How did this play become the inaugural production at Theater 29?
You know, I got really lucky in regards to being the first show at Theater 29. Ellen K. Graham and I had already decided to co-produce this play and we were looking for a space when Lisa Wagner Erickson decided to buy the property and turn it into a theater. The two of them were already friends and had worked together in the past. So, Lisa and I were introduced and hit it off!
Playwrights often mention the value of simply hearing the work spoken by actors, and at Theater 29 you are able to have a full production, what have you learned during this experience?
It is so helpful to hear the work out loud. To really get a sense of what works or comes across with the correct intention and what doesn’t. And having the full production here, in a space where the playwright is an integral part of the production, I could treat the beginning of the process as a sort of workshop until the script looked and sounded it’s best. That’s invaluable. Add to that, having the full production also gives the playwright this full sense of accomplishment and pride that a reading, while wonderful and invaluable in it’s own right, can’t really accomplish. And it can’t accomplish that, for me at least, because it’s not a complete play. A complete world.
Meridith Friedman has been a Dramatist Guild Fellow, and the recipient of a Downstage Left Playwriting Residency at Stage Left Theatre and a Dramatist Guild Writers Alliance Grant. She was a Visiting Assistant Professor of Drama at Kenyon College during the 2011-2012 academic year, and taught screenwriting to undergraduates while completing her graduate work at Northwestern University. She has also taught playwriting to talented high school and middle school dramatists at Interlochen Center for the Arts and Curious Theatre Company.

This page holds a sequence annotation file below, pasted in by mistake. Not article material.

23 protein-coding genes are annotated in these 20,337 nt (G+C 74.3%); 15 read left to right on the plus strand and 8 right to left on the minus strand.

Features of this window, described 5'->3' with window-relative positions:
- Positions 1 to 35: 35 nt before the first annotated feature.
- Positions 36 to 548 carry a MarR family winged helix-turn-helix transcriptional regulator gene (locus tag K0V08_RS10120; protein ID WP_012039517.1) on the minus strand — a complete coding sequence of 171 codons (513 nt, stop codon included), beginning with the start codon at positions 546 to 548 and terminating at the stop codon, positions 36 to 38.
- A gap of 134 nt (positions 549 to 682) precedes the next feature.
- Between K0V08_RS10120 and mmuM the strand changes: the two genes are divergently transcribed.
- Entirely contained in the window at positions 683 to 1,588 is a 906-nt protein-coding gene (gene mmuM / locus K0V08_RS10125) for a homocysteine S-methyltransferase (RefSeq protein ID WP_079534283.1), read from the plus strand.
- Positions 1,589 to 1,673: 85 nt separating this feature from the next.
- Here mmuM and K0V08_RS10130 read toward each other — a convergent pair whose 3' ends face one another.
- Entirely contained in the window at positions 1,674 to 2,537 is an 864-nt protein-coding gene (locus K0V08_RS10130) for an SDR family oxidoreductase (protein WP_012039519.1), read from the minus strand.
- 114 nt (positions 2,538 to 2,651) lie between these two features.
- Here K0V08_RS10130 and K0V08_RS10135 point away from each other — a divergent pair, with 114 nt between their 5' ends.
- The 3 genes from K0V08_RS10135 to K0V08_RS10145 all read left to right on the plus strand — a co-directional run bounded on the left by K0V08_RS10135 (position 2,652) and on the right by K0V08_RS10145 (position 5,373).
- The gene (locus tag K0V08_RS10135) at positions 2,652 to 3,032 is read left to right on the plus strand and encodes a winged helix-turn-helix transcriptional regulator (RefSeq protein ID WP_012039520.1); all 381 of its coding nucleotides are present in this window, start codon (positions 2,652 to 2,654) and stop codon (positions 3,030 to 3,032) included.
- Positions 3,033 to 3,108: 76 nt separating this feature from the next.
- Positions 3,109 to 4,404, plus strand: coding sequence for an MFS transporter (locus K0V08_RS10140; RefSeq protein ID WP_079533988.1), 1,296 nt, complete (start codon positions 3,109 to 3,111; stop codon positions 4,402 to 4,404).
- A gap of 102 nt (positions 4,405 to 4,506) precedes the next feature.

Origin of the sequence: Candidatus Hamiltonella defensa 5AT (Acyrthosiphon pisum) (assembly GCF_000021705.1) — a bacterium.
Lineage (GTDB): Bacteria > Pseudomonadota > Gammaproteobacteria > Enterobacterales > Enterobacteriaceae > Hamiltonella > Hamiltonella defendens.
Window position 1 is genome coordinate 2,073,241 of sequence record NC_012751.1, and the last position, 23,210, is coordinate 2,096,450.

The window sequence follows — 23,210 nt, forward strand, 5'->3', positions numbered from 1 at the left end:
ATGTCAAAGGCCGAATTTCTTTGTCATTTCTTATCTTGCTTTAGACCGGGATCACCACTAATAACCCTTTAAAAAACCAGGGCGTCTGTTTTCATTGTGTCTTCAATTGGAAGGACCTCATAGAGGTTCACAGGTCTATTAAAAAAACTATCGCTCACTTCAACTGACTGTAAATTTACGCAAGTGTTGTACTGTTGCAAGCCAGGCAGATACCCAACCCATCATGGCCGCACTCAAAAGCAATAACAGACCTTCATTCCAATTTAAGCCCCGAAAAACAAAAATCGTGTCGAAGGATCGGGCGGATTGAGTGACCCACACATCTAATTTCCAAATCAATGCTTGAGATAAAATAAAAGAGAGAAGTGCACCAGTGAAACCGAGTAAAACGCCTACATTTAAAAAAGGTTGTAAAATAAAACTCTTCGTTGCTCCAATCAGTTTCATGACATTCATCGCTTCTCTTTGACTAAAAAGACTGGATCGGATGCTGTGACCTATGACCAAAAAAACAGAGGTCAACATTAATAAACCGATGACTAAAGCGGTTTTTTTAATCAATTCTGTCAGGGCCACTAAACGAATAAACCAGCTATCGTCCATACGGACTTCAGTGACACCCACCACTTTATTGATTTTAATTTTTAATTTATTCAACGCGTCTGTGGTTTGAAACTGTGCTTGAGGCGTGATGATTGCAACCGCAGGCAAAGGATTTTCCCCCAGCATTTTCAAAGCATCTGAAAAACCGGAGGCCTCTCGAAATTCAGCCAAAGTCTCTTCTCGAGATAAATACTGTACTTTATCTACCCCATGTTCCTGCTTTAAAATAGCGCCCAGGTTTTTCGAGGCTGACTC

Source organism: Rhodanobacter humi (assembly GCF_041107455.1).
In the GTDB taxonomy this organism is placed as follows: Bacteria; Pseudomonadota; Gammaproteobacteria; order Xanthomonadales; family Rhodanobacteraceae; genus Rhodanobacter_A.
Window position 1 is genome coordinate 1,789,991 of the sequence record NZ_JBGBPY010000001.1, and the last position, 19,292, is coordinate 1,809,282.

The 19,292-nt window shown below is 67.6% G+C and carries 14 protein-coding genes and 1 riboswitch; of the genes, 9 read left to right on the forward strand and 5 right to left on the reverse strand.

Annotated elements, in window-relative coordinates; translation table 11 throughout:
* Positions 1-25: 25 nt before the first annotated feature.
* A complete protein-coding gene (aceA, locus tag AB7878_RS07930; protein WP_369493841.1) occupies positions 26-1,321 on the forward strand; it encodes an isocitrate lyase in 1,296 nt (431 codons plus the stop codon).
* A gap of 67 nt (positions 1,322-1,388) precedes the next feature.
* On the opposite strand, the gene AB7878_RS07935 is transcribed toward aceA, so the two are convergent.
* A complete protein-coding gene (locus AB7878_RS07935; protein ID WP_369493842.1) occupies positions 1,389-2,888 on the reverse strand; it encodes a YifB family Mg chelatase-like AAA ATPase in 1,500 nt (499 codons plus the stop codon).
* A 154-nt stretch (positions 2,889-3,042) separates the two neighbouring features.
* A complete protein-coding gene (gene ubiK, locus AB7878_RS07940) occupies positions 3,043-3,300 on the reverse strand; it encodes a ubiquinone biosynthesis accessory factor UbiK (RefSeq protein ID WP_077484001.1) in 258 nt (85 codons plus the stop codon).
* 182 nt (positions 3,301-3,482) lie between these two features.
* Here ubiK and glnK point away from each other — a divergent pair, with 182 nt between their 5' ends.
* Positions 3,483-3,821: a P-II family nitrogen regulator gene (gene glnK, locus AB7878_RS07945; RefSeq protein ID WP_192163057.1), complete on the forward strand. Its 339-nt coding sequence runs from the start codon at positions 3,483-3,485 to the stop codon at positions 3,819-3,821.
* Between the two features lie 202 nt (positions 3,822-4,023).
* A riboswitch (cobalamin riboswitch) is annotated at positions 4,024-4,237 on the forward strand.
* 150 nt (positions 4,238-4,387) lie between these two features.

This is my email Q&A with Meridith Friedman after the opening performance at Curious Theatre last weekend.
Even though this new play “Your Best One” is part of a series commissioned by Curious and began last year with “The Luckiest People” it stands alone for anyone who didn’t see the first play. How did you approach writing the story across the plays and individually?
The challenge of a trilogy, particularly one that is told chronologically, is creating a series of plays that speak to each other while also maintaining their autonomy. My hope is that as the audience progresses through the trilogy their experience is enhanced by knowing what came before, but it isn’t hindered without that knowledge. It’s a tricky balance, indeed, and one I found through trial and error. With each play, my early drafts were loaded with exposition. Over the course of many workshops and public readings, I learned what information was pertinent and slowly chipped away at the rest.
This play touches some difficult concerns yet makes space for the relief humor can provide. How would you describe this play?
Our wonderful director, Dee Covington, described it as a meditation on loneliness and that sounds about right to me. I think each character in the play is feeling some version of alienation or exile, and reaching out, in their own way, for connection. In Your Best One, the humor tends to emerge from darkness – laughter erupts from moments of great despair.